Paragraph 1: To understand the ancient Mayan people who lived in the area that is today southern Mexico and Central America and the ecological difficulties they faced, one must first consider their environment, which we think of as "jungle" or "tropical rainforest." This view is inaccurate, and the reason proves to be important. Properly speaking, tropical rainforests grow in high-rainfall equatorial areas that remain wet or humid all year round. But the Maya homeland lies more than sixteen hundred kilometers from the equator, at latitudes 17 to 22 degrees north, in a habitat termed a "seasonal tropical forest." That is, while there does tend to be a rainy season from May to October, there is also a dry season from January through April. If one focuses on the wet months, one calls the Maya homeland a "seasonal tropical forest"; if one focuses on the dry months, one could instead describe it as a "seasonal desert."

  

12. Look at the four squares [] that indicate where the following sentence could be added to the passage.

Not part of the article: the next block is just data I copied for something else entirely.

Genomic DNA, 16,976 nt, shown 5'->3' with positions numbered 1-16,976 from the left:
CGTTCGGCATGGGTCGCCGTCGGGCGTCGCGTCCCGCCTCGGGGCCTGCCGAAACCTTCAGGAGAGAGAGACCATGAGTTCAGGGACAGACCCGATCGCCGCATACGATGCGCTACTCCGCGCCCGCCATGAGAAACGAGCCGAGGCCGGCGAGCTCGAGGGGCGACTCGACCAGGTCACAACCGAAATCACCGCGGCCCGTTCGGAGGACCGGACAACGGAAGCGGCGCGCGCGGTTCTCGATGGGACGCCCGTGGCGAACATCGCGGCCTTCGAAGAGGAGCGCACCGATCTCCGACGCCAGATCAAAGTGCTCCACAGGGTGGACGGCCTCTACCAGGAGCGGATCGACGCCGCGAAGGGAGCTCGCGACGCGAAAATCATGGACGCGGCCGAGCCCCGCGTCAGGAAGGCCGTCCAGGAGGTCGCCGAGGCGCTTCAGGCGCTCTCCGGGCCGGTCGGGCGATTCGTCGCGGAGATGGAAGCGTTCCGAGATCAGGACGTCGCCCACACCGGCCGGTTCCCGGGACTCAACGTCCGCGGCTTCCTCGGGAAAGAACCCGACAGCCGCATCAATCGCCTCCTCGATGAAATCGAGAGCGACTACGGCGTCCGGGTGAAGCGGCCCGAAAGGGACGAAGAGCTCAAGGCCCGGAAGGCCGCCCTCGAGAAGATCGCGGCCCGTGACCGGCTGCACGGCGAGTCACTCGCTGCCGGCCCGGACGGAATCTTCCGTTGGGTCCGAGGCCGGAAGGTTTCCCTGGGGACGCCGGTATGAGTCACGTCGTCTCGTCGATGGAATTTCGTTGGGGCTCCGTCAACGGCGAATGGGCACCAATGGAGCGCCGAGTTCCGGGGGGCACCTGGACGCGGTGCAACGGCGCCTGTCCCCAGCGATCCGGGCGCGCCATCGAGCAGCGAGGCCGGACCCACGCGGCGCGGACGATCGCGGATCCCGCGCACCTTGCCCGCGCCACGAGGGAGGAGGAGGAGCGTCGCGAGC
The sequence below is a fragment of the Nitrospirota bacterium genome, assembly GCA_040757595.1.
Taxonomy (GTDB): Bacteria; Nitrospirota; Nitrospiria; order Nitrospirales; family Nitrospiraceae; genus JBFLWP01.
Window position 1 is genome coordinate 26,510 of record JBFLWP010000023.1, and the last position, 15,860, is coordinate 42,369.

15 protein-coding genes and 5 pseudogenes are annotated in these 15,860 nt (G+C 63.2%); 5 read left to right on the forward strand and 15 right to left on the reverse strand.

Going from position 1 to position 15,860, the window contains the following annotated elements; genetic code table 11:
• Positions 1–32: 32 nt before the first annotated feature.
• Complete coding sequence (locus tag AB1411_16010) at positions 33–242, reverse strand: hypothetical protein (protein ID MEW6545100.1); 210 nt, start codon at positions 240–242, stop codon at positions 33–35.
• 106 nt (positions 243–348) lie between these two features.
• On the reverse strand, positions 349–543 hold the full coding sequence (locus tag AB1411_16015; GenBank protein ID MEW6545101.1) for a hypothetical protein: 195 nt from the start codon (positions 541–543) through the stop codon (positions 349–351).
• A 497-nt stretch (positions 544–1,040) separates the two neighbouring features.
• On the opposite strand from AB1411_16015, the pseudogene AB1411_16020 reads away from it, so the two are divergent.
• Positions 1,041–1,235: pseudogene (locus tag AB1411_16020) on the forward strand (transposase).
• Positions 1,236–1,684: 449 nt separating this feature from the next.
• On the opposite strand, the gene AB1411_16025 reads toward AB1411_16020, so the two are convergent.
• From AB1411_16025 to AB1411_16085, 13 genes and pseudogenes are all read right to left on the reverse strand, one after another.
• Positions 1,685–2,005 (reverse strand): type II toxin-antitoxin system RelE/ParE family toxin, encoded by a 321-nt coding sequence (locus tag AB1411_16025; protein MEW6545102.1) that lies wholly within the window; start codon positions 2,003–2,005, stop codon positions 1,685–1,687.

The difference between the two climates challenged the Maya who had to deal with both.

Where would the sentence best fit? (4)

 

 

13.Directions: Select from the seven phrases below the phrases that correctly characterize the southern Mayan homeland and the phrases that correctly characterize the northern Mayan homeland. Drag each phrase you select into the appropriate column of the table. Two of the phrases will NOT be used. This question is worth 3 points.

 

Southern Mayan homeland

City of Tikal; High above water table

High above water table

Used reservoirs

 

Northern Mayan homeland

Obtained water from wells

Had comparatively thin layer of soil

 

Answer Choices

City of Tikal

Predictable rainfall

High above water table